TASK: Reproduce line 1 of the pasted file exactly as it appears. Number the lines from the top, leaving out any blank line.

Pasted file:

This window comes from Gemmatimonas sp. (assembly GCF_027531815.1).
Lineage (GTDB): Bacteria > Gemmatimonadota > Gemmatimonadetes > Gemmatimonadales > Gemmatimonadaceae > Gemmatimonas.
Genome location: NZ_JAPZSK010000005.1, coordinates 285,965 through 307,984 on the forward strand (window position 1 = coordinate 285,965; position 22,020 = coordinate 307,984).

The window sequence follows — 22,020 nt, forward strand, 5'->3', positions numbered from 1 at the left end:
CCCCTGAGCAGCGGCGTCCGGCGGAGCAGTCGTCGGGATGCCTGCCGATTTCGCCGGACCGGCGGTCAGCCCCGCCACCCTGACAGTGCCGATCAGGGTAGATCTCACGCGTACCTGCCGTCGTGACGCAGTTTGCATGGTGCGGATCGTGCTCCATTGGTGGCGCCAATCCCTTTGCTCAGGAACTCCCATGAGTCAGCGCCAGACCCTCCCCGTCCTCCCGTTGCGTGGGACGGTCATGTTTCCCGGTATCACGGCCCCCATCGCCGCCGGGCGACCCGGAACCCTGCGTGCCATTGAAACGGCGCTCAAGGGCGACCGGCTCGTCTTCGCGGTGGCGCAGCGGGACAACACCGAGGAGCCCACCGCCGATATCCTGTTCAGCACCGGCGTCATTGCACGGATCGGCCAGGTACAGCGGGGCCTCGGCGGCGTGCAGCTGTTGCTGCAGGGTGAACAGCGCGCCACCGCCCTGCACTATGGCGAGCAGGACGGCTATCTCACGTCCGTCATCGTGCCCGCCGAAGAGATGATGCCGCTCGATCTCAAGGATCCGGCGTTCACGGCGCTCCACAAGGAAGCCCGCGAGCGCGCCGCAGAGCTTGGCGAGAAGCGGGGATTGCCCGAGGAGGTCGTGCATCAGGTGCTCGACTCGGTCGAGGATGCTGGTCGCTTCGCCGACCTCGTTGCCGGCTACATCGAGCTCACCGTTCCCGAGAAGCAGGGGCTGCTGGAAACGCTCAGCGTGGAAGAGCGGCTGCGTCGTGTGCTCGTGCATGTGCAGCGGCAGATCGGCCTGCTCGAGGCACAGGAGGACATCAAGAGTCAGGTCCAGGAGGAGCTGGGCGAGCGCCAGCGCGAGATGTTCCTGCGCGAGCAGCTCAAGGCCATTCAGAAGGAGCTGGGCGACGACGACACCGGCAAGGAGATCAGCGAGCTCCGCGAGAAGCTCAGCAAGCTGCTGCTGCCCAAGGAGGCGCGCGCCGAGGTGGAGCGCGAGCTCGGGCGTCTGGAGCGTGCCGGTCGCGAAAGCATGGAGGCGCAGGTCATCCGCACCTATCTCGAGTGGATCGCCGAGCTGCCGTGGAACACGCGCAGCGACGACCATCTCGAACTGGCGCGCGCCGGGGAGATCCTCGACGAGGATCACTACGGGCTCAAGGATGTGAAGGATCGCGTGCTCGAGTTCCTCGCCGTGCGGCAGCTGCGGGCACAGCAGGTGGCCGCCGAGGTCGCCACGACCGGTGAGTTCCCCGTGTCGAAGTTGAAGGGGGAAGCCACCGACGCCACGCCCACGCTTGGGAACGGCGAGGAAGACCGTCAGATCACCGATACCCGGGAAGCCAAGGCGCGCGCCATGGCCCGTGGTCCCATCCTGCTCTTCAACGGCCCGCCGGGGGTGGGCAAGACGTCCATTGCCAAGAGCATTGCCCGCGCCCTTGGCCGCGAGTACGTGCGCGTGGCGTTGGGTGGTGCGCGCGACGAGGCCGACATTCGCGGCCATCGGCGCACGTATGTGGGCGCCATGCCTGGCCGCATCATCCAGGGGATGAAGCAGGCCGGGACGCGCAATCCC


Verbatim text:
This window comes from Gemmatimonas sp. (assembly GCF_027531815.1).